Well, it didn't take long for articles about religion in the public square to make their way back into the news cycle. In the span of a week—in what must be the most bang for the buck ever seen by a government office with no staff, no structure, no plan, and a paltry budget of five million—three articles on the yet-to-be-formed office of Religious Freedom popped up in the Globe & Mail. Each article provides a glimpse of not only what Canadians think about religious freedom, but how Canadians think about religious freedom.
The irascible Gerald Caplan's article begins well. There is "much work for Canada to do" with regard to championing religious freedom. Caplan highlights a short list of religious persecutions, violence, and ignorance around the world, taking particular delight in a fight between monks wielding brooms in the church of the Nativity.
The problem, however, is that the article drips with so much sarcasm and thinly-concealed disdain for religion that we don't really know what to make of his position on the office, though we find out exactly what he thinks of religion. In discussing a particularly nasty case of orthodox Jews in Israel, Caplan says, "They are also thought to be among those looking hopefully to Canada's nascent office of Religious Freedom to vigorously defend their right to spit freely on little girls." Readers get the sense that Caplan would much rather religion be ignored than protected. The article's contemptuous tone sets the bar high for the worst religious writing of 2012.
In the face of such vitriol, Clifford Orwin provides a breath of fresh air and sets the bar high for the best religious writing of 2012. He says of Caplan's position:
It's easy to make a bad argument against . . . the office of Religious Freedom . . . You grumble that religion has often been oppressive, and thunder that Canada as a secular state ought not be pursuing religious objectives. Eventually, you subside . . . These objections miss the point. Worse, they actually make the point—in favour of the office's establishment.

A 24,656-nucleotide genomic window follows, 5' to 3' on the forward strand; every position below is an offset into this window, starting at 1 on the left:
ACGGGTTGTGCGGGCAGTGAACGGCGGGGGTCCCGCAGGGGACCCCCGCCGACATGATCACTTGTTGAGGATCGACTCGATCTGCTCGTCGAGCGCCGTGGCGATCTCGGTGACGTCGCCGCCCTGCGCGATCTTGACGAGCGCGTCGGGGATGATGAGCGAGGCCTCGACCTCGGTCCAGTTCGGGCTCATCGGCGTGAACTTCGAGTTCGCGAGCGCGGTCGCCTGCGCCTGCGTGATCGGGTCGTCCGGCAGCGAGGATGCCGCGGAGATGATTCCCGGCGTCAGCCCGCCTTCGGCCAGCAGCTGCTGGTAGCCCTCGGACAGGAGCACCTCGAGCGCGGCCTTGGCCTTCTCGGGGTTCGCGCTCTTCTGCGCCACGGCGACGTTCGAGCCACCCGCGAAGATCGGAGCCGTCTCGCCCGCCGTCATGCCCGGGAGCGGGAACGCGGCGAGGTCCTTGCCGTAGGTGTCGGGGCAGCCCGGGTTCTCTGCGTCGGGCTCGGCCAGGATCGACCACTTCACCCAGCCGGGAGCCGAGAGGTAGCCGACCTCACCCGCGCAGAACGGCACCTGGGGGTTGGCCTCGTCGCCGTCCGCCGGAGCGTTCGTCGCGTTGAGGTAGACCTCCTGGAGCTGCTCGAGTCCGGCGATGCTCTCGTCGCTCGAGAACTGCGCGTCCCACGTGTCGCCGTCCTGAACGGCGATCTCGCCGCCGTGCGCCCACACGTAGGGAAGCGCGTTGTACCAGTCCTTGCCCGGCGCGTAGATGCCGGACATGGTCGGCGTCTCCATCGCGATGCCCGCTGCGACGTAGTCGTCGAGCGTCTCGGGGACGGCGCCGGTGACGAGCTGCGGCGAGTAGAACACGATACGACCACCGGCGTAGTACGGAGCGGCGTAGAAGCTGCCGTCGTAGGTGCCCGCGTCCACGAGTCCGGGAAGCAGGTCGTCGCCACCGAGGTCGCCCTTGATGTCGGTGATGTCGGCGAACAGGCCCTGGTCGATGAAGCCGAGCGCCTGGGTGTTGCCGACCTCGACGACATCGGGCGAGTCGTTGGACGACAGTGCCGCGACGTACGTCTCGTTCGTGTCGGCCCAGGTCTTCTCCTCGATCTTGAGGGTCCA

Indeed. As Margaret Wente notes in the third article,
Governments in 101 countries used some measure of force against religious individuals or groups, 'including individuals being killed, physically abused, imprisoned, detained or displaced from their homes, as well as damage to or destruction of personal or religious properties . . .' You can say that it's naïve, or dumb, or a blatant effort to appeal to the domestic religious base. But you can't say the issue doesn't matter.
But while Orwin's article gets at why religious freedom is important even for non-believers, there is one line in his article which could use some explanation. He notes that "freedom of religion is not itself religious; rather, it reflects the modern decision to put (and keep) religion in its proper place."
Orwin's article is aimed at unbelievers, so it is likely to be persuasive. It's also incorrect. Who exactly are those modern decision-makers, and on what grounds did they make that decision to 'put (and keep) religion in its proper place'?
The truth is that religious freedom is, in fact, religious. It needn't be simply Christian, or Hindu, or Jewish, but to suggest that it is something instituted by the state apart from considerations of what is fundamental about humanity—considerations that are ultimate, and therefore fairly called religious—is not true. As Pope Paul VI says in one of the best documents on the subject of religious freedom, "The right to religious freedom has its foundation in the very dignity of the human person as this dignity is known through the revealed word of God and by reason itself."